How to make friends with a monkey

Posted by Emma Woollacott

Washington, DC - It's well-known that mirroring the posture and behaviour of others predisposes them to like you. And apparently the same phenomenon holds true for monkeys.

A team of scientists at the National Institutes of Health and two Italian research institutions have found that capuchin monkeys preferred the company of researchers who imitated them to that of researchers who didn't.

 The monkeys not only spent more time with their imitators, but also preferred to engage in a simple task with them even when provided with the option of performing the same task with a non-imitator.

"Researchers have known that human beings prefer the behavior of other people who subtly imitate their gestures and other affects," said Duane Alexander, Director of the Eunice Kennedy Shriver National Institute of Child Health and Human Development. "Observing how imitation promotes bonding in primates may lead to insights in disorders in which imitation and bonding is impaired, such as certain forms of autism."

Apparently, it's the first time anyone has established this - although you might think that the fact that "to ape" is a synonym for "to copy" would have provided a clue.

Each monkey was given a wiffle ball. They commonly displayed three behaviors: poking the ball with their fingers, putting it in their mouths, or pounding it on a surface.

In sequence, each monkey was paired with two human investigators, each of which also had a wiffle ball. One investigator would mimic the monkey’s behavior, poking, mouthing, or pounding the ball, as appropriate. The other investigator would adopt a different behavior, for example, pounding the ball when the monkey poked it. (It must have been entertaining to watch.)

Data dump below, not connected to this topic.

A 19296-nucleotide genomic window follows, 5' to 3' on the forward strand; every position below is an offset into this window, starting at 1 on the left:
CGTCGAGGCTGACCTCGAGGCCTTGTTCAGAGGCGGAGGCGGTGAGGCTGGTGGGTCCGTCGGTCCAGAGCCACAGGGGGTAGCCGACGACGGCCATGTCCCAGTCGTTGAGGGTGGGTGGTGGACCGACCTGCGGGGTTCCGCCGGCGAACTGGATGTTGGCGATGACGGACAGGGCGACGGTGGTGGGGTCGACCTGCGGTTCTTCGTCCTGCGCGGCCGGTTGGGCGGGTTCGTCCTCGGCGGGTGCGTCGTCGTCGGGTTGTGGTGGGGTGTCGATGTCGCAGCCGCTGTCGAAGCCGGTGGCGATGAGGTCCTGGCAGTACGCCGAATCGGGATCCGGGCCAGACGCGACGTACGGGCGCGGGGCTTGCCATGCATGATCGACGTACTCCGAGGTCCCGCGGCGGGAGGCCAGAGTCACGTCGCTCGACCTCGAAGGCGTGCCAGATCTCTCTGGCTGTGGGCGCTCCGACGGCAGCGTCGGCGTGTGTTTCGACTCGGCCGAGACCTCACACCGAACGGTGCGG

Afterwards, the monkeys consistently spent more time near the investigator who imitated them than with the investigator who did not. They also consistently chose to accept a reward from an imitator rather than a non-imitator.

Wild capuchin monkeys have been observed to match each other's behaviors when feeding, traveling, or avoiding predators.

"It has been argued that the link between behavior matching and increases in affiliation might have played an important role in human evolution by helping to maintain harmonious relationships between individuals," the authors wrote. "We propose that the same principle also holds for other group-living primates."

The study appears in Science.